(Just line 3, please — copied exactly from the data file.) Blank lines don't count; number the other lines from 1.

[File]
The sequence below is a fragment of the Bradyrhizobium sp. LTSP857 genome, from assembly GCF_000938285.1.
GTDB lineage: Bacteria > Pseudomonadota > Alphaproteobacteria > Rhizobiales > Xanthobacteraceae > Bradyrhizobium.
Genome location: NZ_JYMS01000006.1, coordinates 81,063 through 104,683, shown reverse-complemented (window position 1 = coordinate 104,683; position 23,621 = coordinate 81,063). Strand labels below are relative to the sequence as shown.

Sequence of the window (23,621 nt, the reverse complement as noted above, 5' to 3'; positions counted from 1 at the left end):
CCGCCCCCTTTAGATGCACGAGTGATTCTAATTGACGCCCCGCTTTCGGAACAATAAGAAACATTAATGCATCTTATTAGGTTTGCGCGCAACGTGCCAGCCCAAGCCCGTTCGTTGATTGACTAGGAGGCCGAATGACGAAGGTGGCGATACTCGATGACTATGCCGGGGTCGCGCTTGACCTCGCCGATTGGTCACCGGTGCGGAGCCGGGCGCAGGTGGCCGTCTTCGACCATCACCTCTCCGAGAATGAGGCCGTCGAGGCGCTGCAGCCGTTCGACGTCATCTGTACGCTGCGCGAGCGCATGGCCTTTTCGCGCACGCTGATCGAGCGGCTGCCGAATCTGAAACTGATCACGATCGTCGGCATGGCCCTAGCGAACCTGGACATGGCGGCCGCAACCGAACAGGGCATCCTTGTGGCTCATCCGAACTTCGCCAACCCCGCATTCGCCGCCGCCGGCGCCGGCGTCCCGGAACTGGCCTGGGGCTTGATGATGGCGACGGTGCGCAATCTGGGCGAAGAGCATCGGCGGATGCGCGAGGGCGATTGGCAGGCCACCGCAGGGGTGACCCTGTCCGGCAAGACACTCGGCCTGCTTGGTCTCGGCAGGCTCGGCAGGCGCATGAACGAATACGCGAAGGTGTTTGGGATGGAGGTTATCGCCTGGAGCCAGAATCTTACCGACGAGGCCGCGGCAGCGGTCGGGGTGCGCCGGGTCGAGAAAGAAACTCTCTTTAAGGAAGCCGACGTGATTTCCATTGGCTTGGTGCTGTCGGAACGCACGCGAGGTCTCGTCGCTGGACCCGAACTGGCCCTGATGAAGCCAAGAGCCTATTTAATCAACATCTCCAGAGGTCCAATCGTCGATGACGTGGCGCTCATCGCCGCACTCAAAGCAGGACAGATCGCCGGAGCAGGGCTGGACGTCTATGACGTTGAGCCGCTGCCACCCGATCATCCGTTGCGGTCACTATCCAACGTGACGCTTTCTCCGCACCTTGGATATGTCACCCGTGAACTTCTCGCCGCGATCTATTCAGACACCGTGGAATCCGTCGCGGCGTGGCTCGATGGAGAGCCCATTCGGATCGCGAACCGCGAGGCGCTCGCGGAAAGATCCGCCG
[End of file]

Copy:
Genome location: NZ_JYMS01000006.1, coordinates 81,063 through 104,683, shown reverse-complemented (window position 1 = coordinate 104,683; position 23,621 = coordinate 81,063). Strand labels below are relative to the sequence as shown.